Capriccio

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Saturday night’s performance of the rarely heard Capriccio was the best work the Opera Theater of Pittsburgh has done this year, which is saying much, since “SummerFest” has been a series of successes. The size of the audience seemed to be somewhat affected by the stifling weather, Pittsburgh’s apparent and baffling hesitancy over German opera, or both, but the listeners made up in enthusiasm what they lacked slightly in numbers. It was by no means a small gathering, but the two repetitions of Richard Strauss’ last completed opera should not be missed, as the production is in every detail worthy of capacity crowds.

Strauss was nearing 80 when he completed the work, which was a great success when it premiered at Munich during the dismal, war-ravaged year of 1942. The opera house’s destruction by Allied bombers the following year ended plans for additional performances there, but it was received with acclaim in other German cities for as long as theaters remained intact. After Germany collapsed, America showed no interest in the work. The Julliard School of Music performed the piece in 1954, but no opera company staged it until 1958, when Capriccio received its American premiere at The Santa Fe Opera. Another forty years passed before it was first heard at the Metropolitan Opera, and it has been revived there only once since. Saturday night was the first time the opera was staged in Pittsburgh.

The beautiful and charming opera is set in the widowed Countess Madeleine’s château near Paris, sometime in the 1770s, but is given a semi-contemporary staging in this production – an arrangement that has been more the rule than exception since the work came into being. Flamand, a composer, and the poet Olivier listen to a rehearsal of the former’s recent sextet. Both are in love with Madeleine, and argue over the relative merits and values of music and words. Theater director La Roche, bored to tears by it all and sound asleep in a chair, awakes to explain to both men that without impresarios such as himself, their work is nothing but ink on paper. Olivier has written a new play in honor of the Countess’ upcoming birthday, and the men leave for a rehearsal. The Count enters, taunting his sister Madeleine that she is possibly confusing her admiration of Flamand for her love of music, while she retorts that much the same might be said of his preference for words and his infatuation with the actress, Clairon. The Count enjoys “flings,” but the Countess yearns for love and is torn between Flamand and Olivier. Clairon enters, and she and the Count read over the play’s latest scene, which ends in a love sonnet, then exit to join the others at the rehearsal. Olivier returns to tell the Countess that his sonnet is intended her, while Flamand not only sets it to music but sings it as well, to the poet’s dismay. Olivier is called away to trim scenes from his play, and Flamand confesses his love to Madeleine. She asks him to meet her in the library the next morning, when she will give her decision.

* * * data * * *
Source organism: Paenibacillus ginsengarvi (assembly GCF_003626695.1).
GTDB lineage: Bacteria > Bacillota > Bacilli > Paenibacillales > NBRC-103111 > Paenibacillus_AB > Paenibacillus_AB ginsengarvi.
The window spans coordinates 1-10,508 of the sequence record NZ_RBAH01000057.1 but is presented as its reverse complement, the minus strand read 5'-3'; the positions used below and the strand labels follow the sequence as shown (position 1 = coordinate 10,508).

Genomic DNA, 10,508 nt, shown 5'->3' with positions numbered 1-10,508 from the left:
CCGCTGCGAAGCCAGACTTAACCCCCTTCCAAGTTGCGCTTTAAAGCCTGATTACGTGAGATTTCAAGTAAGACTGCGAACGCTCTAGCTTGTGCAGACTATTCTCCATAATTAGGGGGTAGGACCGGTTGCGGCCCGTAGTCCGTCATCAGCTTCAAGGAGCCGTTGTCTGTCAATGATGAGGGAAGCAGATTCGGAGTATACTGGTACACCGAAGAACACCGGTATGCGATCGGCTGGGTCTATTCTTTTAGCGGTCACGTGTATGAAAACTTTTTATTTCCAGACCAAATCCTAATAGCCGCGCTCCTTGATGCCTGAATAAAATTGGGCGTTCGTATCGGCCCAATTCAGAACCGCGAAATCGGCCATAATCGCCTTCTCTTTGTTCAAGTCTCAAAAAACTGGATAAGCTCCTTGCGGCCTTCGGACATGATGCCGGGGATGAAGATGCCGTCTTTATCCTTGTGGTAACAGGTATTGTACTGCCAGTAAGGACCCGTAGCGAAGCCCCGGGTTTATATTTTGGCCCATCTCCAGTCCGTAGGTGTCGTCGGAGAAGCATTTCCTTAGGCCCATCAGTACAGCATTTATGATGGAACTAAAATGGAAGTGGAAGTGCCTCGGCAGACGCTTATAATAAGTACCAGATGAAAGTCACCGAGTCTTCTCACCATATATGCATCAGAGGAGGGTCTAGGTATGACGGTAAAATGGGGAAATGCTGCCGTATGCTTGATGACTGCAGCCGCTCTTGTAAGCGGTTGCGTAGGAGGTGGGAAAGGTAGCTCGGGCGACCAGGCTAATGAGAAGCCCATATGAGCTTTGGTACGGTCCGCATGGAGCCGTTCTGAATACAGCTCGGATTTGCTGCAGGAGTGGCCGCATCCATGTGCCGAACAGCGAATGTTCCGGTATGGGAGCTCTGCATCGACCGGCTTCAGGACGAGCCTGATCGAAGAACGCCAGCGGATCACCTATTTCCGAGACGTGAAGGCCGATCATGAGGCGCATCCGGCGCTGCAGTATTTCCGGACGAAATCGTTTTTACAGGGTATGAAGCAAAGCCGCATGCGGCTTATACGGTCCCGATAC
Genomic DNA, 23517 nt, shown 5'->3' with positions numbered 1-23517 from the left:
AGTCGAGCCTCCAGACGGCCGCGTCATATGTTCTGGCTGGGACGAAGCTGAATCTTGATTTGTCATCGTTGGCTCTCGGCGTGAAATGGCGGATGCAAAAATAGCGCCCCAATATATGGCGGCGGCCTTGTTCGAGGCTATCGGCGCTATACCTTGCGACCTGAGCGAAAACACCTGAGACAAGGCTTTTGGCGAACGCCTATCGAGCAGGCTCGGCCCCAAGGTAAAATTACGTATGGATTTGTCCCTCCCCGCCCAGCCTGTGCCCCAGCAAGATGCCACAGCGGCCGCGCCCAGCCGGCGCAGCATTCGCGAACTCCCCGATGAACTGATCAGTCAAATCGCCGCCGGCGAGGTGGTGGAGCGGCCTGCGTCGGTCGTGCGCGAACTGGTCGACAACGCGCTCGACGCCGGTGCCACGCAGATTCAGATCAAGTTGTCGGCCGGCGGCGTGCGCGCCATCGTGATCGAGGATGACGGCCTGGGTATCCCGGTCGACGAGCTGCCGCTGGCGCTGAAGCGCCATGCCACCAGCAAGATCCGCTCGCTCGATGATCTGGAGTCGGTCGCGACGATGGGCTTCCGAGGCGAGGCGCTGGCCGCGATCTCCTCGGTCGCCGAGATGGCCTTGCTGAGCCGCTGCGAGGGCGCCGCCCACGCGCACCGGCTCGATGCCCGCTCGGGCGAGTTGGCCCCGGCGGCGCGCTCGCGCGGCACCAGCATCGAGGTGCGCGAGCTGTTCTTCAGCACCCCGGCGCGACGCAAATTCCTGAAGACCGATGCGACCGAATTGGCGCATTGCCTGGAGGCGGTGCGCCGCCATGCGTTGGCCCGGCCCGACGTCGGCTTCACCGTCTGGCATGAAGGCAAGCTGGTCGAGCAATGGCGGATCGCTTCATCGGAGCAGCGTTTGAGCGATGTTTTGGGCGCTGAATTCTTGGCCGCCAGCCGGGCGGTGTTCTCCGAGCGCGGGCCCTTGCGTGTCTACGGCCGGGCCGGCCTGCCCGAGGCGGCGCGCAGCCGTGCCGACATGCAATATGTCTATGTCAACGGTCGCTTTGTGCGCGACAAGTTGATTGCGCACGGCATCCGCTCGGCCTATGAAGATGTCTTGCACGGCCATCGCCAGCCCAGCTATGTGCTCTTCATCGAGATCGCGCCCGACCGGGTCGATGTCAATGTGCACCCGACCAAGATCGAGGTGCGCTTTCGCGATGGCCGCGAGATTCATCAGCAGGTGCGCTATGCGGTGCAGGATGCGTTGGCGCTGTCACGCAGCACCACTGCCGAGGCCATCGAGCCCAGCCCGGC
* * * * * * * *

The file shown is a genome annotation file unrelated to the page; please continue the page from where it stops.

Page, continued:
Libations are served while two dancers and two Italian opera singers entertain the guests. La Roche’s announced plans for Madeleine’s birthday entertainment, the allegorical Birth of Pallas Athene followed by the more spectacular Fall of Carthage, are met with mockery, but he defends his faith in theatrics, and challenges Flamand and Olivier to create anything that can capture public favor as well as his ideas can. The Countess asks them to collaborate on an opera, and the Count suggests the plot should be the based on the events of that very afternoon, and that the Countess should decide the opera’s conclusion. The Count, Clairon and other guests leave for Paris with the theater company. As moonlight begins to brighten the darkened salon, Madeleine reappears in formal dinner attire (oddly, in the style of the 18th century), and finds that Olivier has left a message that he will visit her at the exact time of her previously arranged library rendezvous with Flamand. Her decision between the two will end the opera. She sings the final pages of the score, perhaps some of the most beautiful music Strauss ever composed, wondering “Can one win without losing?” The Major-Domo announces that dinner is served. Undecided on both the ending of the opera and her choice of suitors, with a bow to a mirror she asks herself: “Is there one that is not trivial?” It becomes apparent that she has made a decision, but this delightful “opera within an opera” comes to end, leaving listeners to use their imaginations.